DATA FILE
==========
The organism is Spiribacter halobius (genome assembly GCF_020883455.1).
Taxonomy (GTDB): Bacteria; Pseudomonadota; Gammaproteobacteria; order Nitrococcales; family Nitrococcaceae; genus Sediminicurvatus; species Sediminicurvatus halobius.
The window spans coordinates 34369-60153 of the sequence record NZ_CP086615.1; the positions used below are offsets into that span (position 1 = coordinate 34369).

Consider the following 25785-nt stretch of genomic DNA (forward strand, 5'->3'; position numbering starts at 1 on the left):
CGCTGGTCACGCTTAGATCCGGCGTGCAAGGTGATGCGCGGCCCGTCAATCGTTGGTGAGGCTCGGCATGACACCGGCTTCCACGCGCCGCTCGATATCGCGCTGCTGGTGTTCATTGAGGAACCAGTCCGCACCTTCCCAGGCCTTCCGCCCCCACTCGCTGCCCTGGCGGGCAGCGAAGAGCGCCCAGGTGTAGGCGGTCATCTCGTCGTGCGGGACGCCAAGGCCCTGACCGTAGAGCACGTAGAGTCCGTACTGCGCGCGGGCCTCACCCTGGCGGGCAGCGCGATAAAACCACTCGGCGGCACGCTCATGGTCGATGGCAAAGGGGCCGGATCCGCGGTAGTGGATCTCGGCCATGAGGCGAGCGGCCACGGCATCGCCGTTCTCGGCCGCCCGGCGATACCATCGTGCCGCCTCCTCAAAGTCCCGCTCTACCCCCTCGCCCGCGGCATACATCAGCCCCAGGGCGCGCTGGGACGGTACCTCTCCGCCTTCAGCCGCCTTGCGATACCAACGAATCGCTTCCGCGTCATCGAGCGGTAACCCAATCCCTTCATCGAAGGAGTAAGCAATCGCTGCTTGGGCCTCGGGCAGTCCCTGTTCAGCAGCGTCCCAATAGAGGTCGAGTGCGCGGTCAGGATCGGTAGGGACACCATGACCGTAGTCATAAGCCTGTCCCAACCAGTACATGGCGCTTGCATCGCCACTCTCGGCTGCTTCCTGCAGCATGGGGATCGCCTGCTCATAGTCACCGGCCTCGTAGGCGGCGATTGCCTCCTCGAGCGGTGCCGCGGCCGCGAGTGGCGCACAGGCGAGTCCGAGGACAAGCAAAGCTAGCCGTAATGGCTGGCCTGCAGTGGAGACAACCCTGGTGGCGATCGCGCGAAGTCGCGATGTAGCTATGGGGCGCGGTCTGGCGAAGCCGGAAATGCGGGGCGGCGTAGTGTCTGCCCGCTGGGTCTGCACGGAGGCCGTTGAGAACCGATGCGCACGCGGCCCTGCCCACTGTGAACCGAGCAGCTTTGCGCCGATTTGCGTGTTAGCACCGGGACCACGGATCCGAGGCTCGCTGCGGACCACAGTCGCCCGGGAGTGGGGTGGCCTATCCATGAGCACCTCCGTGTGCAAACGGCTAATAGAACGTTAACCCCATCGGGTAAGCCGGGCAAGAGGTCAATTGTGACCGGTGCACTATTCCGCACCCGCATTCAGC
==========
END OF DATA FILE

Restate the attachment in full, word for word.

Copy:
The organism is Spiribacter halobius (genome assembly GCF_020883455.1).
Taxonomy (GTDB): Bacteria; Pseudomonadota; Gammaproteobacteria; order Nitrococcales; family Nitrococcaceae; genus Sediminicurvatus; species Sediminicurvatus halobius.
The window spans coordinates 34369-60153 of the sequence record NZ_CP086615.1; the positions used below are offsets into that span (position 1 = coordinate 34369).

Consider the following 25785-nt stretch of genomic DNA (forward strand, 5'->3'; position numbering starts at 1 on the left):
CGCTGGTCACGCTTAGATCCGGCGTGCAAGGTGATGCGCGGCCCGTCAATCGTTGGTGAGGCTCGGCATGACACCGGCTTCCACGCGCCGCTCGATATCGCGCTGCTGGTGTTCATTGAGGAACCAGTCCGCACCTTCCCAGGCCTTCCGCCCCCACTCGCTGCCCTGGCGGGCAGCGAAGAGCGCCCAGGTGTAGGCGGTCATCTCGTCGTGCGGGACGCCAAGGCCCTGACCGTAGAGCACGTAGAGTCCGTACTGCGCGCGGGCCTCACCCTGGCGGGCAGCGCGATAAAACCACTCGGCGGCACGCTCATGGTCGATGGCAAAGGGGCCGGATCCGCGGTAGTGGATCTCGGCCATGAGGCGAGCGGCCACGGCATCGCCGTTCTCGGCCGCCCGGCGATACCATCGTGCCGCCTCCTCAAAGTCCCGCTCTACCCCCTCGCCCGCGGCATACATCAGCCCCAGGGCGCGCTGGGACGGTACCTCTCCGCCTTCAGCCGCCTTGCGATACCAACGAATCGCTTCCGCGTCATCGAGCGGTAACCCAATCCCTTCATCGAAGGAGTAAGCAATCGCTGCTTGGGCCTCGGGCAGTCCCTGTTCAGCAGCGTCCCAATAGAGGTCGAGTGCGCGGTCAGGATCGGTAGGGACACCATGACCGTAGTCATAAGCCTGTCCCAACCAGTACATGGCGCTTGCATCGCCACTCTCGGCTGCTTCCTGCAGCATGGGGATCGCCTGCTCATAGTCACCGGCCTCGTAGGCGGCGATTGCCTCCTCGAGCGGTGCCGCGGCCGCGAGTGGCGCACAGGCGAGTCCGAGGACAAGCAAAGCTAGCCGTAATGGCTGGCCTGCAGTGGAGACAACCCTGGTGGCGATCGCGCGAAGTCGCGATGTAGCTATGGGGCGCGGTCTGGCGAAGCCGGAAATGCGGGGCGGCGTAGTGTCTGCCCGCTGGGTCTGCACGGAGGCCGTTGAGAACCGATGCGCACGCGGCCCTGCCCACTGTGAACCGAGCAGCTTTGCGCCGATTTGCGTGTTAGCACCGGGACCACGGATCCGAGGCTCGCTGCGGACCACAGTCGCCCGGGAGTGGGGTGGCCTATCCATGAGCACCTCCGTGTGCAAACGGCTAATAGAACGTTAACCCCATCGGGTAAGCCGGGCAAGAGGTCAATTGTGACCGGTGCACTATTCCGCACCCGCATTCAGC